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Российские войска готовы двинуться в Молдову,
командир НАТО предупреждает
Russian troops poised to 'run' into Moldova,
Nato commander warns
A pro-Russian enclave of Moldova could be Moscow's next target after Crimea, Nato warns
Fears that Russia could seize a second chunk of territory in eastern Europe grew on Sunday after Nato's top commander warned that Moscow's troops were poised to move into a pro-Moscow enclave of Moldova.
US Air Force General Philip Breedlove said that Russian troops massing on the eastern border of Ukraine were well-positioned to head to Transdniester, a Russian-speaking enclave that has declared independence from the rest of Moldova.
Transdniester's people have long sought closer ties with Moscow, and to this day, the streets of the capital, Tiraspol, are decked out with statues of Lenin and other symbols of the Soviet Union.
Gen Breedlove said it would give President Vladimir Putin the perfect pretext to send troops in there as a "protection" force for ethnic Russians, just as he has done with his military annexation of Crimea.
"There is absolutely sufficient (Russian) force postured on the eastern border of Ukraine to run to Transdniester if the decision was made to do that and that is very worrisome," said Gen Breedlove, who is Nato's Supreme Allied Commander in Europe.
Gen Breedlove issued his warning at event in Brussels held by the Marshall Fund, a German think-tank. On Tuesday, the government of Moldova warned Russia against any moves to annex Transdniester, following comments from the speaker of Transdniester's parliament urging Moscow to incorporate the enclave.
Gen Breedlove said he was concerned that the Kremlin viewed Transdniester as the "next place where Russian-speaking people may need to be incorporated."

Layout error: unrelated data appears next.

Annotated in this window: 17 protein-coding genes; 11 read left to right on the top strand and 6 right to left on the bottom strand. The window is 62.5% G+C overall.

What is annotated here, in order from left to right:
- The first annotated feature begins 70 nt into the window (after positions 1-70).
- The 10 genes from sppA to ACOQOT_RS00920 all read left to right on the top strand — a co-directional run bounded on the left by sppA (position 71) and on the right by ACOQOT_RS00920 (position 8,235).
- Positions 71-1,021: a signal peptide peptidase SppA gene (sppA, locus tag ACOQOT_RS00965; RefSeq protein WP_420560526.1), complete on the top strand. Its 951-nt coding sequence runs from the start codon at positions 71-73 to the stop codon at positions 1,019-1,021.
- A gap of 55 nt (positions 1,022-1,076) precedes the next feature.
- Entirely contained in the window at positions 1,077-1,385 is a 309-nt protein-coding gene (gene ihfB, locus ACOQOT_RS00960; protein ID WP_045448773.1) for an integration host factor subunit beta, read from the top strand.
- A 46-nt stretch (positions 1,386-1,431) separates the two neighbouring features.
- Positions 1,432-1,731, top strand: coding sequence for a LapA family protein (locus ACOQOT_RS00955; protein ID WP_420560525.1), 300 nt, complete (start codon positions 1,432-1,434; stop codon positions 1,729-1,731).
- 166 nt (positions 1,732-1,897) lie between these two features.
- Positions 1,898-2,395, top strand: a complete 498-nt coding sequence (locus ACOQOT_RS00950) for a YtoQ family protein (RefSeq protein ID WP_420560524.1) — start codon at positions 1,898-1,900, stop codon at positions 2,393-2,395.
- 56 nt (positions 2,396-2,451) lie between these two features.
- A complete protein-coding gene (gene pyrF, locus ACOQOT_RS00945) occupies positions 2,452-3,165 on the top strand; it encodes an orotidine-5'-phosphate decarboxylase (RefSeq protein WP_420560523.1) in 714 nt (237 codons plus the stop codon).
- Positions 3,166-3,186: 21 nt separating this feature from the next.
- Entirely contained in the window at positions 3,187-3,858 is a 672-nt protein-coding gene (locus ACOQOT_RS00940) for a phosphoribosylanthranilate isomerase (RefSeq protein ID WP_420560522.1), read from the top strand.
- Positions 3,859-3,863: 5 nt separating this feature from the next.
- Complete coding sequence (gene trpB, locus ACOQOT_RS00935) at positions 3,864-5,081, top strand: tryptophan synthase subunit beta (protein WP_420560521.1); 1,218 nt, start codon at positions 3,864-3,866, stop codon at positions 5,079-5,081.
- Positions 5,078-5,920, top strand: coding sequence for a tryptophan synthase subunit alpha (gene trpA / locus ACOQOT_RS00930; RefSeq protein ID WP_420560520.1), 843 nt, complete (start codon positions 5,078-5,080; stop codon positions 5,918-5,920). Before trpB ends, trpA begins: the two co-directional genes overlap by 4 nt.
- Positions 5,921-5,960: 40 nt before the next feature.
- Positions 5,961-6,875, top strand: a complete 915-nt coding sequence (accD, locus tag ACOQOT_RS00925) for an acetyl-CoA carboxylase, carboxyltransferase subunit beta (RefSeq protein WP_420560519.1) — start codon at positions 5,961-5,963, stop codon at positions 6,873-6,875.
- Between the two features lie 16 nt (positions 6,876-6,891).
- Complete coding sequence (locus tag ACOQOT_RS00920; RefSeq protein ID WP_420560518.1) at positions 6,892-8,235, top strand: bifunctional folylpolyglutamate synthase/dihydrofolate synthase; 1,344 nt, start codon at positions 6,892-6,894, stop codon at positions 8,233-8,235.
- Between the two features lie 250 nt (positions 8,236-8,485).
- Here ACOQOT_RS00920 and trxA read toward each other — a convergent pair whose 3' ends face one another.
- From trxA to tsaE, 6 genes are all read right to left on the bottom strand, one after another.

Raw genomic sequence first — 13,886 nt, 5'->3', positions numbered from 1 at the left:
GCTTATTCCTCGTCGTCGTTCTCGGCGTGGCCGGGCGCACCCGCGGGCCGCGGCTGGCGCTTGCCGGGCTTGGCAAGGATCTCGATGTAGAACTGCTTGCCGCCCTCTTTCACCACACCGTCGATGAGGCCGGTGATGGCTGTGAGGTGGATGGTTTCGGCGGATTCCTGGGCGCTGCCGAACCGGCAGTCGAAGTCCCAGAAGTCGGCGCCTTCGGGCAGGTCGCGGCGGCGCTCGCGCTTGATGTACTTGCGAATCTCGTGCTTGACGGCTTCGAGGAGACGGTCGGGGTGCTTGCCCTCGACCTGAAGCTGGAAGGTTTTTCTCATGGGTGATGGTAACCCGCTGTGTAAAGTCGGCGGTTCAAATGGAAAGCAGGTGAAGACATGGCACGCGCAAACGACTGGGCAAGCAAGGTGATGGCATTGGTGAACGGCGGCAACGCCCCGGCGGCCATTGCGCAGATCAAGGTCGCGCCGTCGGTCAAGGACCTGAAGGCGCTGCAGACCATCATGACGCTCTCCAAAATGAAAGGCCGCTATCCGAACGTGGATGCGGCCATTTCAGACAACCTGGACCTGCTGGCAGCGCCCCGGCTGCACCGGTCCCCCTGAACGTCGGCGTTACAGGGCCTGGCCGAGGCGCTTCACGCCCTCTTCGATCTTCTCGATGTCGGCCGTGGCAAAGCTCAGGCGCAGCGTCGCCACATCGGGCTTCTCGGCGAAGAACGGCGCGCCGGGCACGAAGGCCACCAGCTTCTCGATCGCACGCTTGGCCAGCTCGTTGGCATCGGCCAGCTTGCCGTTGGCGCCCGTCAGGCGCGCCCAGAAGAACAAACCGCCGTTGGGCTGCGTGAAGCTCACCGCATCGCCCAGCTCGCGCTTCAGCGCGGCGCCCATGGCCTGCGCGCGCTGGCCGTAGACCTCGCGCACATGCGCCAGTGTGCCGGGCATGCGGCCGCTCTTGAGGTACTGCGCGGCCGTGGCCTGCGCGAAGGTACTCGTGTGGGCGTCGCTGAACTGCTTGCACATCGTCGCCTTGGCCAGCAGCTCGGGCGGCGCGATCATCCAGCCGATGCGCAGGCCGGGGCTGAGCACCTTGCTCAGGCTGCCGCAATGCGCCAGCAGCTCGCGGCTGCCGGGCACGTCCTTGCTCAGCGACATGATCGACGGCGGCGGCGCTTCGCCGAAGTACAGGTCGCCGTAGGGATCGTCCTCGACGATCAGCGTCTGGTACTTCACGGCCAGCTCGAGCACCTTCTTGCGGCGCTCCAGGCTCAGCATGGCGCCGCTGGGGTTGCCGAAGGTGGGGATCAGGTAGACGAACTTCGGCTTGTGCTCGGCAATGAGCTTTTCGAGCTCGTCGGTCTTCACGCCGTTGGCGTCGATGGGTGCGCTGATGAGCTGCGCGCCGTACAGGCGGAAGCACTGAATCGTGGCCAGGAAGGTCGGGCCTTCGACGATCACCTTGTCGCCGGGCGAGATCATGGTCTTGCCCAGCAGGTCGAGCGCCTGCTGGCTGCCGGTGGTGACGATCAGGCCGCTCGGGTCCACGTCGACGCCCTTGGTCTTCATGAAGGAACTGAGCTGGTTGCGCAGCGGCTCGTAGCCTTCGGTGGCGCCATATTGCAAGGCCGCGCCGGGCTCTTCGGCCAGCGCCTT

"The (Russian) force that is at the Ukrainian border now to the east is very, very sizeable and very, very ready," he said.
He did not specify how the Russian forces would get there. Transdniestria is landlocked and to go there by land would require Russian troops to travel through much of western Ukraine. However, Russian forces based in the Eastern side of the Black Sea and Crimea could conceivably stage an airlift.
A statue of Lenin outside Tiraspol's Parliament building (Julian Simmonds)
Since it fought a brief separatist war to breakaway from Moldova in 1991, Transdniester has been home to "peacekeeping" garrison of around 1,000 Russian troops. Until now, the Kremlin is thought to have treated the enclave as being too small and unimportant to be worth incorporating into the Russian Federation. It currently recognises Transdniester as being part of Moldova. But the recent events in Crimea may have changed that calculus.
Transdniester issues its own passports, stamps and currency, despite the fact that hardly any other country in the world recognises it as a sovereign state. The European Union and Ukraine have long regarded it as a haven for smuggling and other illegal activities.
Moldova, whose five million people mostly speak the Latin dialects of neighbouring Romania, is Europe's poorest country, and has ambitions to eventually become part of the European Union.
It is currently negotiating a free trade agreement with the European Union, the same one that Ukraine's ousted President, Viktor Yanukovych, abandoned last November amid massive Kremlin pressure.
Signing the free trade agreement would take Moldova firmly into the European fold, but Transdniester's unresolved status would make full membership of the EU or Nato more complicated. As such, some believe the Kremlin has a direct vested interest in fomenting further pro-Russian sentiment in Transdniester.
In an interview the Telegraph, Lurie Leanca, the prime minister of Moldova, said: “We have reasons to be worried but so far this situation is under control and I hope it will stay like this for the coming weeks and months.
“Of course we watch carefully what happens there in Transnistria, we look carefully at what the Transnistria leadership does, and what the Russian military do.
"The Transnistrian region, this is not a secret to anyone, is able to survive because of the direct support from Moscow. We also take into the account the official Russian position that Transnistria is a part of Moldova.”